Interesting as many of these questions are, they ultimately take a back seat to the work itself, which is indeed quite the accomplishment. It’s quite something to watch these characters literally grow right before your eyes. Mason starts off the film as a typical young boy, who’s interests mostly lie in videogames, tv and movies, and playing outside with his friends. As the film goes on though, Mason starts to really forge his own identity and discover who he is, going through an angsty teen phase before becoming a thoughtful and philosophical young man. His journey may not truly be over (he is only nineteen after all), but the arc does come to a conclusion of sorts, and it’s very rewarding to see this little kid grow and find himself. Ellar Coltrane is very strong in the lead role. The film is certainly catered around Coltrane’s strengths and I’m curious to what he might be like in other roles, but there’s no denying he is quite captivating in Boyhood.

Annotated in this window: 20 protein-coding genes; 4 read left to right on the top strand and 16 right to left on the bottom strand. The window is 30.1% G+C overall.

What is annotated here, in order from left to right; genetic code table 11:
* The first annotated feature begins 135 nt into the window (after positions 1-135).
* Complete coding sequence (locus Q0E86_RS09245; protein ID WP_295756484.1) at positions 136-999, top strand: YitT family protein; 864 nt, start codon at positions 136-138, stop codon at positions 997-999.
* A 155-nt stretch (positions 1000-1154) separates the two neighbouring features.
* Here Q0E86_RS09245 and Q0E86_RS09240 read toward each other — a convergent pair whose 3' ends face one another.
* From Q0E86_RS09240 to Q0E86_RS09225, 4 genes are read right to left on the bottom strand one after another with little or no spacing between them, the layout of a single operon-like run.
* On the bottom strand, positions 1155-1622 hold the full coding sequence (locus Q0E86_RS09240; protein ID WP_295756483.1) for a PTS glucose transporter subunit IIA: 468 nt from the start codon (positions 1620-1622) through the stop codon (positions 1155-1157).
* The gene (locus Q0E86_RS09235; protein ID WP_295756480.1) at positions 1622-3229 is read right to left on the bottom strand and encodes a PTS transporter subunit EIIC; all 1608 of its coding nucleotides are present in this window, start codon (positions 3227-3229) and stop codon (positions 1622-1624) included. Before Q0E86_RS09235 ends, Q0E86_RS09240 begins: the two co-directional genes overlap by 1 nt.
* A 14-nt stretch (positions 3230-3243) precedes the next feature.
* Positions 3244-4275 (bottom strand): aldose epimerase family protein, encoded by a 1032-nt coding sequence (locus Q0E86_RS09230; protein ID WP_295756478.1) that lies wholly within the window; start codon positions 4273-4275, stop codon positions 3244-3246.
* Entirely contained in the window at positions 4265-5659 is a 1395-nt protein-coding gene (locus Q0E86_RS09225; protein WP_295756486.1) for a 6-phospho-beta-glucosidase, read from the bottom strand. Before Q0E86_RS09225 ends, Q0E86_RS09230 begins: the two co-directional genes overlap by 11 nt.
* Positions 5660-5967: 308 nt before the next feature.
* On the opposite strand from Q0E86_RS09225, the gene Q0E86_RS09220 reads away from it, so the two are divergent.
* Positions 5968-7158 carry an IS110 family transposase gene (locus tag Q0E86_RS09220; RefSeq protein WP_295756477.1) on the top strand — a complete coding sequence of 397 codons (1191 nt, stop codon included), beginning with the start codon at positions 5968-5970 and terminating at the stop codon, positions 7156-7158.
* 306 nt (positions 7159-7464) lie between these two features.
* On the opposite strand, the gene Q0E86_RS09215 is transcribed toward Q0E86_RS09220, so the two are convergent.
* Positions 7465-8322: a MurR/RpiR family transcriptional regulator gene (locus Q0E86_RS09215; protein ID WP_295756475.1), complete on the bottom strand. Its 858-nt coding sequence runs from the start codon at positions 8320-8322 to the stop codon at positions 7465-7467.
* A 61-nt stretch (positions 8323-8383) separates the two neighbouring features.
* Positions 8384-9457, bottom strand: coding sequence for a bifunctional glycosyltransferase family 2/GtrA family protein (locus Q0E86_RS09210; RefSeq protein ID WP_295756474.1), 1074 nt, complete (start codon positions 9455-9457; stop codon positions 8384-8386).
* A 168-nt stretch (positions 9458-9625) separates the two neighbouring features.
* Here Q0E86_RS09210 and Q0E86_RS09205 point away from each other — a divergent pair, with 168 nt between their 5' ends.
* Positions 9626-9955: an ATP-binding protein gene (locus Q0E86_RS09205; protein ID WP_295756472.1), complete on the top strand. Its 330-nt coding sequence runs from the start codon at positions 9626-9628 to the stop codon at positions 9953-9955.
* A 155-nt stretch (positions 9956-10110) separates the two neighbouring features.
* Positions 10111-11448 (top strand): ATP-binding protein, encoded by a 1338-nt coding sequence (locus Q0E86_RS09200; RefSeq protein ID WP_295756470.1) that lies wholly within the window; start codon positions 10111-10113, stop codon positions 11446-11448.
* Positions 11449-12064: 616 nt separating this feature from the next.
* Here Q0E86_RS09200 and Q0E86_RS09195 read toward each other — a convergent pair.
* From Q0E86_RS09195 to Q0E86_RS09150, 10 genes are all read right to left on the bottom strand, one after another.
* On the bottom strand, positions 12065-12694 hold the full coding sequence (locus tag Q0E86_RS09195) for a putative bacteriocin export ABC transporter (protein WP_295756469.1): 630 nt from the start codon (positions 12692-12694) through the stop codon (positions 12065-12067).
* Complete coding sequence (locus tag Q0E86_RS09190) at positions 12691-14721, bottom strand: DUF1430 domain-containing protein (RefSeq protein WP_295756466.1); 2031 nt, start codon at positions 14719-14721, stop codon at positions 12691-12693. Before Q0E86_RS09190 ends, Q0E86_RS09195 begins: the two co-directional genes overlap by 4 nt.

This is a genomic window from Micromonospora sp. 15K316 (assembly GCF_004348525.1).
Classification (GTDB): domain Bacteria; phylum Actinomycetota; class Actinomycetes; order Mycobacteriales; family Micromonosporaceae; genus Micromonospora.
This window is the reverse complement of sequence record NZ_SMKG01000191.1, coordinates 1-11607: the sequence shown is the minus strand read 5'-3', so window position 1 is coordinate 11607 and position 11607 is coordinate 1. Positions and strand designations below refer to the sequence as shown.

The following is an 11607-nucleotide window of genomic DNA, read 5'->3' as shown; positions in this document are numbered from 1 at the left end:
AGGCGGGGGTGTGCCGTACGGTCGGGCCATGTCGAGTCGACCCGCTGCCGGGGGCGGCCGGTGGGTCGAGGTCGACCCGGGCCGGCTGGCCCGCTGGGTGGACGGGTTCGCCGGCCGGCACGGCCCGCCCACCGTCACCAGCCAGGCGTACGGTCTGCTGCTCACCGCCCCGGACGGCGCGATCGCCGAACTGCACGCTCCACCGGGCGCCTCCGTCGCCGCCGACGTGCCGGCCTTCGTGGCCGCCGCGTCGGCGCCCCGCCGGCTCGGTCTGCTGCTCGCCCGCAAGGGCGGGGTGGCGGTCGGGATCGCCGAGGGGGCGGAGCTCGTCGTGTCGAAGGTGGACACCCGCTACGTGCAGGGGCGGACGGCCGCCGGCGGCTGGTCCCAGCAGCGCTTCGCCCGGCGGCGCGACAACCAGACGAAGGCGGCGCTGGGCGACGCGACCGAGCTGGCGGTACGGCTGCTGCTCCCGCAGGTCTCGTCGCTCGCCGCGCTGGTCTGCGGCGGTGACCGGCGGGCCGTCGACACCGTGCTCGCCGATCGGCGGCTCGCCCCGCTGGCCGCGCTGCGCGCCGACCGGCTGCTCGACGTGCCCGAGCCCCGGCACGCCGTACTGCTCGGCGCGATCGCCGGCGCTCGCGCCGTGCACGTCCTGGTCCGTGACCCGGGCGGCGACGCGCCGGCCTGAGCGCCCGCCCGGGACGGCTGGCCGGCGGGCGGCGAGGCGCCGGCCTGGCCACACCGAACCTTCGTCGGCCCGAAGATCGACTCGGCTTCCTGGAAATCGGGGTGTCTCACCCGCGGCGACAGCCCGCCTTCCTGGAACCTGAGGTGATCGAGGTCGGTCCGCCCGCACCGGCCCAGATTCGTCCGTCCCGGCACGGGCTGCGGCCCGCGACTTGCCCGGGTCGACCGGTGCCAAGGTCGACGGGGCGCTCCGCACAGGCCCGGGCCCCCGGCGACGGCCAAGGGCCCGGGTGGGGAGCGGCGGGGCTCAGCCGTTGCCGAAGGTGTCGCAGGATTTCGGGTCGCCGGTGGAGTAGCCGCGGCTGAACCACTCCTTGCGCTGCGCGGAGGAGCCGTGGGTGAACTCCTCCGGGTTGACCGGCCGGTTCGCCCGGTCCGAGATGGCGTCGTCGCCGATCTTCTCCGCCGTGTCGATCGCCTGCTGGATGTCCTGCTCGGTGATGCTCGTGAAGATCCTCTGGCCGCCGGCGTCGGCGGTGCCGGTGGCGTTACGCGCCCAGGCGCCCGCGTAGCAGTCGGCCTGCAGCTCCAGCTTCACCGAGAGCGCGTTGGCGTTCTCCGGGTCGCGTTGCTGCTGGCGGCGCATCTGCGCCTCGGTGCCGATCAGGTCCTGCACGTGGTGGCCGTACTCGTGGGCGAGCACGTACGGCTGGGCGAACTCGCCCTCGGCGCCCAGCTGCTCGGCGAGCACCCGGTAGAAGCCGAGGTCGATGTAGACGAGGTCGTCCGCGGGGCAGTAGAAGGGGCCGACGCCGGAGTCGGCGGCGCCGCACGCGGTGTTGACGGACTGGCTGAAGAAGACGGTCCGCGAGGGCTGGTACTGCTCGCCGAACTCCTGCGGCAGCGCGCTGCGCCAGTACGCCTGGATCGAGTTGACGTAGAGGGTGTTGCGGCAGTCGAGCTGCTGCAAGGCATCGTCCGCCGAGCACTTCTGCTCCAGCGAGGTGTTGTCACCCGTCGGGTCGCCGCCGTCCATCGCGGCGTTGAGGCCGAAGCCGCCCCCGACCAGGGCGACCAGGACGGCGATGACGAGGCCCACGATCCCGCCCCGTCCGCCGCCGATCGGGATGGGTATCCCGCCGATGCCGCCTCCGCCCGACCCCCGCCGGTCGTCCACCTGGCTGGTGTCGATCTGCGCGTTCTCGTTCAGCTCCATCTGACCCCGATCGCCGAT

Much as the focus of the film is on watching young Mason grow, the supporting characters are really just as important. Patricia Arquette is excellent as Mason’s struggling mother trying to do the right thing for her family. She’s a flawed character who does make mistakes, but her intentions are always for her family and it’s satisfying to see her grow into an intellectual and seasoned professional. Arquette is also able to deliver some strong emotional beats and in all honesty a film probably could have been made entirely from her perspective. Long-time Linklater collaborator Ethan Hawke is also very good as Mason’s father. Hawke isn’t really stretching himself here as his character is very similar to the one from the Before series, but his presence is certainly a welcome one as he brings a warmth to the role and the character’s road from man-child slacker to responsible family man is also fun to see. Linklater’s daughter Lorelei also has an important role as Mason’s older sister and she too grows quite a bit. All of the characters do and that’s a big part of why the film is so great. The rest of the cast is made up of unknown faces who all do solid work, and their anonymity lends to the authenticity Linklater is going for.